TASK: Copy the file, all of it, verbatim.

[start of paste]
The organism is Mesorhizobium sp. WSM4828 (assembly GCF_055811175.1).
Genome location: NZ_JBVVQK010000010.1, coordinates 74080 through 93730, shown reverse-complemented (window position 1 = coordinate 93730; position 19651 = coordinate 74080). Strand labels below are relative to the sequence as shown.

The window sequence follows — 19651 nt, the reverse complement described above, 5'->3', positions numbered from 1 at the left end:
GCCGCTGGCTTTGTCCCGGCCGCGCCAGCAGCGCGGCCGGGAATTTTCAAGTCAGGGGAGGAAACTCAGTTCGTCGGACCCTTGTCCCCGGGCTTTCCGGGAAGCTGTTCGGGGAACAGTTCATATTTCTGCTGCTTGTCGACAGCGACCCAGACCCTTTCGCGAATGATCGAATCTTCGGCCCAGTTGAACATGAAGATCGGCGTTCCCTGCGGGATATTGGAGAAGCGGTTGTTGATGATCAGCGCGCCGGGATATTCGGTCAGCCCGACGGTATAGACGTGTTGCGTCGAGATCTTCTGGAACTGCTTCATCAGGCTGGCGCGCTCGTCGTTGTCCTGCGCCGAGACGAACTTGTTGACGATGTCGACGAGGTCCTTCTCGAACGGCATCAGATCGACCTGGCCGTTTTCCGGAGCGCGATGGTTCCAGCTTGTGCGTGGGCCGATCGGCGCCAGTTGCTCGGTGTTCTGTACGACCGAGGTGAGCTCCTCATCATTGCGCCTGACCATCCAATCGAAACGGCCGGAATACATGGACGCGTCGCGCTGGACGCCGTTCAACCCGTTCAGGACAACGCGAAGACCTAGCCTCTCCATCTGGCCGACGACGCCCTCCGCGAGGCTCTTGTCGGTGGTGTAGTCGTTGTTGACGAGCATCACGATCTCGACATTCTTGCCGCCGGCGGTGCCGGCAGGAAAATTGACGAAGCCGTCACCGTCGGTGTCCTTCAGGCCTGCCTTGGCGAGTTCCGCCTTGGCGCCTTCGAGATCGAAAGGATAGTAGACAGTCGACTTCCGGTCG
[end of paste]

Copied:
The organism is Mesorhizobium sp. WSM4828 (assembly GCF_055811175.1).
Genome location: NZ_JBVVQK010000010.1, coordinates 74080 through 93730, shown reverse-complemented (window position 1 = coordinate 93730; position 19651 = coordinate 74080). Strand labels below are relative to the sequence as shown.

The window sequence follows — 19651 nt, the reverse complement described above, 5'->3', positions numbered from 1 at the left end:
GCCGCTGGCTTTGTCCCGGCCGCGCCAGCAGCGCGGCCGGGAATTTTCAAGTCAGGGGAGGAAACTCAGTTCGTCGGACCCTTGTCCCCGGGCTTTCCGGGAAGCTGTTCGGGGAACAGTTCATATTTCTGCTGCTTGTCGACAGCGACCCAGACCCTTTCGCGAATGATCGAATCTTCGGCCCAGTTGAACATGAAGATCGGCGTTCCCTGCGGGATATTGGAGAAGCGGTTGTTGATGATCAGCGCGCCGGGATATTCGGTCAGCCCGACGGTATAGACGTGTTGCGTCGAGATCTTCTGGAACTGCTTCATCAGGCTGGCGCGCTCGTCGTTGTCCTGCGCCGAGACGAACTTGTTGACGATGTCGACGAGGTCCTTCTCGAACGGCATCAGATCGACCTGGCCGTTTTCCGGAGCGCGATGGTTCCAGCTTGTGCGTGGGCCGATCGGCGCCAGTTGCTCGGTGTTCTGTACGACCGAGGTGAGCTCCTCATCATTGCGCCTGACCATCCAATCGAAACGGCCGGAATACATGGACGCGTCGCGCTGGACGCCGTTCAACCCGTTCAGGACAACGCGAAGACCTAGCCTCTCCATCTGGCCGACGACGCCCTCCGCGAGGCTCTTGTCGGTGGTGTAGTCGTTGTTGACGAGCATCACGATCTCGACATTCTTGCCGCCGGCGGTGCCGGCAGGAAAATTGACGAAGCCGTCACCGTCGGTGTCCTTCAGGCCTGCCTTGGCGAGTTCCGCCTTGGCGCCTTCGAGATCGAAAGGATAGTAGACAGTCGACTTCCGGTCG